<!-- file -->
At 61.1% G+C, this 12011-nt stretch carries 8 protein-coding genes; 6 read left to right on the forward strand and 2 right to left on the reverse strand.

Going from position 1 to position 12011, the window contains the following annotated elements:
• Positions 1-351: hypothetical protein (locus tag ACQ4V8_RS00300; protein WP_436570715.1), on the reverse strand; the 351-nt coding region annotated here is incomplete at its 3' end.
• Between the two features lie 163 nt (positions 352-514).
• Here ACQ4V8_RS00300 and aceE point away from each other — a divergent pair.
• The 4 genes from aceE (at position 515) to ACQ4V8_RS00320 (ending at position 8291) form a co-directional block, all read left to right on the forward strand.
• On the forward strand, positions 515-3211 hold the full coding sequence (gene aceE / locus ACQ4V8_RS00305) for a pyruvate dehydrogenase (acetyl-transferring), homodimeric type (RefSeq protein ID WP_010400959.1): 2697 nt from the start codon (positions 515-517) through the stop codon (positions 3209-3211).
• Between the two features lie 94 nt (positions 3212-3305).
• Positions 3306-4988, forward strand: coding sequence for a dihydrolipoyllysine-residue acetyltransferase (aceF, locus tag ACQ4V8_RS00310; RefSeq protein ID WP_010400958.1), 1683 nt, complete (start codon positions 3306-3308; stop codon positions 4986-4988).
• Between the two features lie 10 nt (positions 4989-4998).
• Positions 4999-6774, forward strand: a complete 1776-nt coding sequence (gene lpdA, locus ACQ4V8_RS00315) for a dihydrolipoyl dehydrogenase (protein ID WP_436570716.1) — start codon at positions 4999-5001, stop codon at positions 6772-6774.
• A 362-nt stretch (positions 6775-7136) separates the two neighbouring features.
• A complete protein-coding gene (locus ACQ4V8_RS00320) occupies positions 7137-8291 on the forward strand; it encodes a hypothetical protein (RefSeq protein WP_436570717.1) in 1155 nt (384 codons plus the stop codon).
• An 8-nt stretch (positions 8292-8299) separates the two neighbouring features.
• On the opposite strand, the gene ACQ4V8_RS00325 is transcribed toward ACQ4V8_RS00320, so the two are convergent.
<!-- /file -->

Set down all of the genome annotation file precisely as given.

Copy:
At 61.1% G+C, this 12011-nt stretch carries 8 protein-coding genes; 6 read left to right on the forward strand and 2 right to left on the reverse strand.

Going from position 1 to position 12011, the window contains the following annotated elements:
• Positions 1-351: hypothetical protein (locus tag ACQ4V8_RS00300; protein WP_436570715.1), on the reverse strand; the 351-nt coding region annotated here is incomplete at its 3' end.
• Between the two features lie 163 nt (positions 352-514).
• Here ACQ4V8_RS00300 and aceE point away from each other — a divergent pair.
• The 4 genes from aceE (at position 515) to ACQ4V8_RS00320 (ending at position 8291) form a co-directional block, all read left to right on the forward strand.
• On the forward strand, positions 515-3211 hold the full coding sequence (gene aceE / locus ACQ4V8_RS00305) for a pyruvate dehydrogenase (acetyl-transferring), homodimeric type (RefSeq protein ID WP_010400959.1): 2697 nt from the start codon (positions 515-517) through the stop codon (positions 3209-3211).
• Between the two features lie 94 nt (positions 3212-3305).
• Positions 3306-4988, forward strand: coding sequence for a dihydrolipoyllysine-residue acetyltransferase (aceF, locus tag ACQ4V8_RS00310; RefSeq protein ID WP_010400958.1), 1683 nt, complete (start codon positions 3306-3308; stop codon positions 4986-4988).
• Between the two features lie 10 nt (positions 4989-4998).
• Positions 4999-6774, forward strand: a complete 1776-nt coding sequence (gene lpdA, locus ACQ4V8_RS00315) for a dihydrolipoyl dehydrogenase (protein ID WP_436570716.1) — start codon at positions 4999-5001, stop codon at positions 6772-6774.
• A 362-nt stretch (positions 6775-7136) separates the two neighbouring features.
• A complete protein-coding gene (locus ACQ4V8_RS00320) occupies positions 7137-8291 on the forward strand; it encodes a hypothetical protein (RefSeq protein WP_436570717.1) in 1155 nt (384 codons plus the stop codon).
• An 8-nt stretch (positions 8292-8299) separates the two neighbouring features.
• On the opposite strand, the gene ACQ4V8_RS00325 is transcribed toward ACQ4V8_RS00320, so the two are convergent.